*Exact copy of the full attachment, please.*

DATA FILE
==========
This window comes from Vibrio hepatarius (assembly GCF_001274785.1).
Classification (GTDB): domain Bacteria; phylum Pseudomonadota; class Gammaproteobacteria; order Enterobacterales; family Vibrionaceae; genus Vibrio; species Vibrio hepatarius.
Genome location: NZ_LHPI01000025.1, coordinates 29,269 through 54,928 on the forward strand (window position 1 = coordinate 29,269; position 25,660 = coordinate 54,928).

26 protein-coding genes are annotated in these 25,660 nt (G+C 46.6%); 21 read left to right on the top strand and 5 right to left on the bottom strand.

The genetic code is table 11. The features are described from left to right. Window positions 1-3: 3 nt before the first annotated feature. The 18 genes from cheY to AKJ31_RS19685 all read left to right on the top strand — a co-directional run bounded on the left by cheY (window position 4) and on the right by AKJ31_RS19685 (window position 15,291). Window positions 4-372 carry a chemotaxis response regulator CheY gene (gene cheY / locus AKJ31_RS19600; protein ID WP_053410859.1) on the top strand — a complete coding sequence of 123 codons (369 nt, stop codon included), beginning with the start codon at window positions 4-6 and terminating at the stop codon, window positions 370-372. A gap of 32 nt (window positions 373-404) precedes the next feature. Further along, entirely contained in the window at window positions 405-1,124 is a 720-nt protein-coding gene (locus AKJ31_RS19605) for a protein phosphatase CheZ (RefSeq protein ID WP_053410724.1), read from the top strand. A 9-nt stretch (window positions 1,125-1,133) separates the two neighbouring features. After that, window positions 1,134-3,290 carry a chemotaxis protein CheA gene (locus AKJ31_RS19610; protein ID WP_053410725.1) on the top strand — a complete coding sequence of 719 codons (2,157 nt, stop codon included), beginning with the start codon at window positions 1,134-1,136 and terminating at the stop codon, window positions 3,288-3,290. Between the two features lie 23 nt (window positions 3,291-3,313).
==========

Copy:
This window comes from Vibrio hepatarius (assembly GCF_001274785.1).
Classification (GTDB): domain Bacteria; phylum Pseudomonadota; class Gammaproteobacteria; order Enterobacterales; family Vibrionaceae; genus Vibrio; species Vibrio hepatarius.
Genome location: NZ_LHPI01000025.1, coordinates 29,269 through 54,928 on the forward strand (window position 1 = coordinate 29,269; position 25,660 = coordinate 54,928).

26 protein-coding genes are annotated in these 25,660 nt (G+C 46.6%); 21 read left to right on the top strand and 5 right to left on the bottom strand.

The genetic code is table 11. The features are described from left to right. Window positions 1-3: 3 nt before the first annotated feature. The 18 genes from cheY to AKJ31_RS19685 all read left to right on the top strand — a co-directional run bounded on the left by cheY (window position 4) and on the right by AKJ31_RS19685 (window position 15,291). Window positions 4-372 carry a chemotaxis response regulator CheY gene (gene cheY / locus AKJ31_RS19600; protein ID WP_053410859.1) on the top strand — a complete coding sequence of 123 codons (369 nt, stop codon included), beginning with the start codon at window positions 4-6 and terminating at the stop codon, window positions 370-372. A gap of 32 nt (window positions 373-404) precedes the next feature. Further along, entirely contained in the window at window positions 405-1,124 is a 720-nt protein-coding gene (locus AKJ31_RS19605) for a protein phosphatase CheZ (RefSeq protein ID WP_053410724.1), read from the top strand. A 9-nt stretch (window positions 1,125-1,133) separates the two neighbouring features. After that, window positions 1,134-3,290 carry a chemotaxis protein CheA gene (locus AKJ31_RS19610; protein ID WP_053410725.1) on the top strand — a complete coding sequence of 719 codons (2,157 nt, stop codon included), beginning with the start codon at window positions 1,134-1,136 and terminating at the stop codon, window positions 3,288-3,290. Between the two features lie 23 nt (window positions 3,291-3,313).